Proud to report, that we have been busy at work and have now remodeled the second half of the studio! We are working on a lovely changing area for our clients and now have 600+ more square feet to serve you! Here is part two of the progress.
Yes, this is what we started with, but there were more cubicle dividers. Just lovely, isn’t it?
Lots and lots of primer!
And now for the paint!
And yes, the new floor! This area feels so nice, airy and spacious now! Still working on rearranging things and setting them up, but boy has it come a long way! We now have a lovely, usable space! Thank you so much for those who helped me do this because I definitely couldn’t do it alone!!!
January 18, 2010
It continues to be a work in progress, but thanks to the wonderful people around me to support me this space has come a long way! I’m so very excited to see it all come together. It is feeling like home now. This building is very old. There are remains of the diner in the basement from World War II and an old TV repair shop. There are so many treasures to be found. It has been an accounting office for the past 25+ years and the old brick was covered with paneling. Yes, lots of beautiful brown paneling, wallpaper and commercial blue carpet. We were able to restore some of the brick. Unfortunately the tin ceiling is in shambles and the floor couldn’t be recovered, but I love how it has all come together! There will be a ribbon cutting ceremony and an open house on Friday, February 19th from 5pm – 7pm. The studio location is at 202 Trowbridge Street in Allegan. I look forward to seeing new and old faces alike!
Before and after of the front main shooting area. Wallpapered paneling was torn down to reveal the natural brick. Trimmed out the window and built a ledge. Thank you to my wonderful father, John, Paul and my mommy for all of your hard work on this whole space!
Replaced the wood door with a glass one to attract foot traffic from the office next door.
My office. So much history. The desks were pulled out of the barn and repainted. They were once in my grandfather’s office downtown. Still working on photos, but the old windows, used as frames, were also from my grandparents house.
The Old Regent Theatre is a film & non-film events theater, with an authentic 1930’s aura, inside and out. It was restored the first time in 1996, and again in 1997, in its Art deco 1930’s style, made popular at the 1925 World’s Fair. The Theatre also has its original 20 x 30 screen, one of the biggest screens in Michigan; a bonus to the film lover, whether watching newly released films or classics of yesteryear. The historic panels in the red seat auditorium were recreated and the original 1930’s red carpeting was restored.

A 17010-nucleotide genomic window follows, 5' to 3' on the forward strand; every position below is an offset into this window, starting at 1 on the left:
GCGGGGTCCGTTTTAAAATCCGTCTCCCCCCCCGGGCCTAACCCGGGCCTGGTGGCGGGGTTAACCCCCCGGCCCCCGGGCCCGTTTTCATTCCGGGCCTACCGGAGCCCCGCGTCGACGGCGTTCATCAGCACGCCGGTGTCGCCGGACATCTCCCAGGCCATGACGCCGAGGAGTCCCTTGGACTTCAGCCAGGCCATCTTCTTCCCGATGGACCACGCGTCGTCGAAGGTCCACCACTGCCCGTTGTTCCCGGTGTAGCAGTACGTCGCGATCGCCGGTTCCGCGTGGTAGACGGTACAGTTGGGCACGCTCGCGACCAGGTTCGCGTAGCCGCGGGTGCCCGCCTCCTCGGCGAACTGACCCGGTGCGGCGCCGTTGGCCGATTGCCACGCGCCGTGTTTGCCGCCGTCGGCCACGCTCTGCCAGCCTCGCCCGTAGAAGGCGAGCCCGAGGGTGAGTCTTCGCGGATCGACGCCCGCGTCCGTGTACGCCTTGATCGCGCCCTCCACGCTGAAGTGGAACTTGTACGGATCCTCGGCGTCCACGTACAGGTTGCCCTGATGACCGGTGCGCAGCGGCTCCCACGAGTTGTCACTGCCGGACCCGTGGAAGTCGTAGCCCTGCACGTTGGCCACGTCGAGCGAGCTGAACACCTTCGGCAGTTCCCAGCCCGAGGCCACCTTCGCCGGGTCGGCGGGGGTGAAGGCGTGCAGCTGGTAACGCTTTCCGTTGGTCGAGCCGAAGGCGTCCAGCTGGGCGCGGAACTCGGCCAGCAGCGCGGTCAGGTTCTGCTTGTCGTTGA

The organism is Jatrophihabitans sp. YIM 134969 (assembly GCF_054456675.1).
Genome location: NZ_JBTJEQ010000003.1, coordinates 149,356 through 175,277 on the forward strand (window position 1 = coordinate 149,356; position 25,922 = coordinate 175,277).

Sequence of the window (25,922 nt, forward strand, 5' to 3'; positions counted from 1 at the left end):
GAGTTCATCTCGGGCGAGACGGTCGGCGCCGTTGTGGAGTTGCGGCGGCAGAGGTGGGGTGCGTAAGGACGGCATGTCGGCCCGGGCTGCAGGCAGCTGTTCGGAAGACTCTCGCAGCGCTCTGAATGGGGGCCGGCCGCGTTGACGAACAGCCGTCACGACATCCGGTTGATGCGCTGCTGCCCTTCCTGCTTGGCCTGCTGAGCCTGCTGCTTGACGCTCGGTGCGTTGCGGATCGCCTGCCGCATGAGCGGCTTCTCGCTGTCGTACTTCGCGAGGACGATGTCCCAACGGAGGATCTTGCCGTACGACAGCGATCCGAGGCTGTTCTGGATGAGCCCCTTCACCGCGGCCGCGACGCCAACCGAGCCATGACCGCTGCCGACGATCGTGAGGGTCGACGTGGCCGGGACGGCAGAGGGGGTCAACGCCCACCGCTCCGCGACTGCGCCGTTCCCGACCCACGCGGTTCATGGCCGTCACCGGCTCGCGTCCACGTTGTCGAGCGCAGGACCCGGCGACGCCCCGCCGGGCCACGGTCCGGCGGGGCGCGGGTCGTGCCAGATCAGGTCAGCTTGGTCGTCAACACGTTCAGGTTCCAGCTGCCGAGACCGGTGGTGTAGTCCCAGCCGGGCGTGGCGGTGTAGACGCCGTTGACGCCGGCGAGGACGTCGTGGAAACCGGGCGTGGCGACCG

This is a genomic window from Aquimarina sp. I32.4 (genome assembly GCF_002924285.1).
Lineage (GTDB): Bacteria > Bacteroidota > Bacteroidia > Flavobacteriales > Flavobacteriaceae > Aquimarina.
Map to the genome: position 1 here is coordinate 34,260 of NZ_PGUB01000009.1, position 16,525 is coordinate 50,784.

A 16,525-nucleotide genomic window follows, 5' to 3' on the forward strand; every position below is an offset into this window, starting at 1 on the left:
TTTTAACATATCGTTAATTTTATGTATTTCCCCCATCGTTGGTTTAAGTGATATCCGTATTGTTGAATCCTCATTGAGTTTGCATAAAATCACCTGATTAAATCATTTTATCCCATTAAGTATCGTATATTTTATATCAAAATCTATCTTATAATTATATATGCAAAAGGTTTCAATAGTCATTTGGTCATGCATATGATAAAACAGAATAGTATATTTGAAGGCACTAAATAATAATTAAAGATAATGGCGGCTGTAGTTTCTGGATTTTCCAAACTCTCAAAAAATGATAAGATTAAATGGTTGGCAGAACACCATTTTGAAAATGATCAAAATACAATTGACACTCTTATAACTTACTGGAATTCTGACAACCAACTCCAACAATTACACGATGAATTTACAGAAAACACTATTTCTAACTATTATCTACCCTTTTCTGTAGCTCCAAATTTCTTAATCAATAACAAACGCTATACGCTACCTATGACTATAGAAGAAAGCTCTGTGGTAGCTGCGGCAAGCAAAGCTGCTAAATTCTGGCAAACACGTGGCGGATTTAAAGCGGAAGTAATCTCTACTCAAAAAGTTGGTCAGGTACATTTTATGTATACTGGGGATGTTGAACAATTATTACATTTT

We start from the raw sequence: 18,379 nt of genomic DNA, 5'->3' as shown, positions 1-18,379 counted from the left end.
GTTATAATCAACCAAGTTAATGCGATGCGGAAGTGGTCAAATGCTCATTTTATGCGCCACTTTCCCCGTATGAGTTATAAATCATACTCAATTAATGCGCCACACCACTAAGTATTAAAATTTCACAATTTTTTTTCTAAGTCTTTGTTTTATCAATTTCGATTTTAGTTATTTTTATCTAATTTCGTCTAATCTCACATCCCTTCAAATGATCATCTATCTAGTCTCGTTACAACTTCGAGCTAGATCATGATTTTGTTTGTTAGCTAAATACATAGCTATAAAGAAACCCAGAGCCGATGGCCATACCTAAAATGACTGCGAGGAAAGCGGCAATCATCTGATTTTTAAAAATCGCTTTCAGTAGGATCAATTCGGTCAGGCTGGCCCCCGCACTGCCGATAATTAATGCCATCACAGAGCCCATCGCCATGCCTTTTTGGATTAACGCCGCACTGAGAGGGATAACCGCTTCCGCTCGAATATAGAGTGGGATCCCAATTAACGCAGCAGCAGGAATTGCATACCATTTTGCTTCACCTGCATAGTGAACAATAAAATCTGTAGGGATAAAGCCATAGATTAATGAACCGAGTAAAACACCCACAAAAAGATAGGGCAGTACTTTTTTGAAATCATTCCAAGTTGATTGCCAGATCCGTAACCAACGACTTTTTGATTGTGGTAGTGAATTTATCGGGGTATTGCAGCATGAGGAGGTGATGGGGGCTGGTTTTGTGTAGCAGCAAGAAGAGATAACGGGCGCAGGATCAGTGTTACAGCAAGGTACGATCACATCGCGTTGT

The building which houses the Old Regent Theatre has been transformed and renewed throughout the years to meet the needs of the community. It was originally built to be a horse livery stable back in the late 1800’s. In 1902, the building was transformed into a buick garage. In 1919, the building became a vaudeville theater, and a silent movie house as well. Inspired by the World’s Fair, the theater was given a face-lift in the 1930’s, and redone in the Art Deco style and reopened mainly as a film theater.
One source reports that because of “a series of failed operational attempts,” this theatre was abandoned during the 1980’s, a crummy shell of what it once was during its heyday in the 1930’s. As no one stepped forward to buy this really woe-be-gone fixer upper opportunity, it had a date with the wrecking ball in 1990. Lucky for us all, a non-profit organization, The Old Regent Theatre Company came to the rescue, and began the long process of restoring this theatre to its 1930 glory days.
The Old Regent Theatre had its grand reopening in 1996, once again showing films and hosting events for the benefit of the public. Then, in 1997, a heart-breaking disaster struck. A violent rain storm caved in the roof, ruining the inside of the theater. The miracle was that it happened just 1 hour after the theater had closed for the night, and no one was hurt.
The city of Allegan stepped up to the plate this time, and paid off the remaining morgage of 18,000 dollars. With the help from various state and local grants, the pain-staking process of reparing and restoring once again the Old Regent Theatre began and was completely restored for the second time.